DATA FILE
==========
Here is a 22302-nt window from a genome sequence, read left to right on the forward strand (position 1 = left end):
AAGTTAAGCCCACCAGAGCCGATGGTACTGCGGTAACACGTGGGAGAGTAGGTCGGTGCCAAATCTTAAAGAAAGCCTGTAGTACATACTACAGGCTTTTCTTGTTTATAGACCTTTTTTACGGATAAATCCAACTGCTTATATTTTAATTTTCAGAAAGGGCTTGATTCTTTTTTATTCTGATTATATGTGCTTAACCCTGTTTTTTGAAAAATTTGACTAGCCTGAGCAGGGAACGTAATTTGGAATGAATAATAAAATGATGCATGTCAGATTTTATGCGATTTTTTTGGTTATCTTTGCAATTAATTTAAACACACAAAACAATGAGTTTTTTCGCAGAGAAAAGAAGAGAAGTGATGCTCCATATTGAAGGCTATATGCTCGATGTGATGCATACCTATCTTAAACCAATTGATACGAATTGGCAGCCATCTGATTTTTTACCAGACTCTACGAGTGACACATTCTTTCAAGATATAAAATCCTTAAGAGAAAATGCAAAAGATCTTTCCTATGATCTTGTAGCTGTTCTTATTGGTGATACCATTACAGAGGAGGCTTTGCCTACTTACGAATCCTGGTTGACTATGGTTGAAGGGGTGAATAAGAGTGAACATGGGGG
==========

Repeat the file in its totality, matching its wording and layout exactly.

Here is a 22302-nt window from a genome sequence, read left to right on the forward strand (position 1 = left end):
AAGTTAAGCCCACCAGAGCCGATGGTACTGCGGTAACACGTGGGAGAGTAGGTCGGTGCCAAATCTTAAAGAAAGCCTGTAGTACATACTACAGGCTTTTCTTGTTTATAGACCTTTTTTACGGATAAATCCAACTGCTTATATTTTAATTTTCAGAAAGGGCTTGATTCTTTTTTATTCTGATTATATGTGCTTAACCCTGTTTTTTGAAAAATTTGACTAGCCTGAGCAGGGAACGTAATTTGGAATGAATAATAAAATGATGCATGTCAGATTTTATGCGATTTTTTTGGTTATCTTTGCAATTAATTTAAACACACAAAACAATGAGTTTTTTCGCAGAGAAAAGAAGAGAAGTGATGCTCCATATTGAAGGCTATATGCTCGATGTGATGCATACCTATCTTAAACCAATTGATACGAATTGGCAGCCATCTGATTTTTTACCAGACTCTACGAGTGACACATTCTTTCAAGATATAAAATCCTTAAGAGAAAATGCAAAAGATCTTTCCTATGATCTTGTAGCTGTTCTTATTGGTGATACCATTACAGAGGAGGCTTTGCCTACTTACGAATCCTGGTTGACTATGGTTGAAGGGGTGAATAAGAGTGAACATGGGGG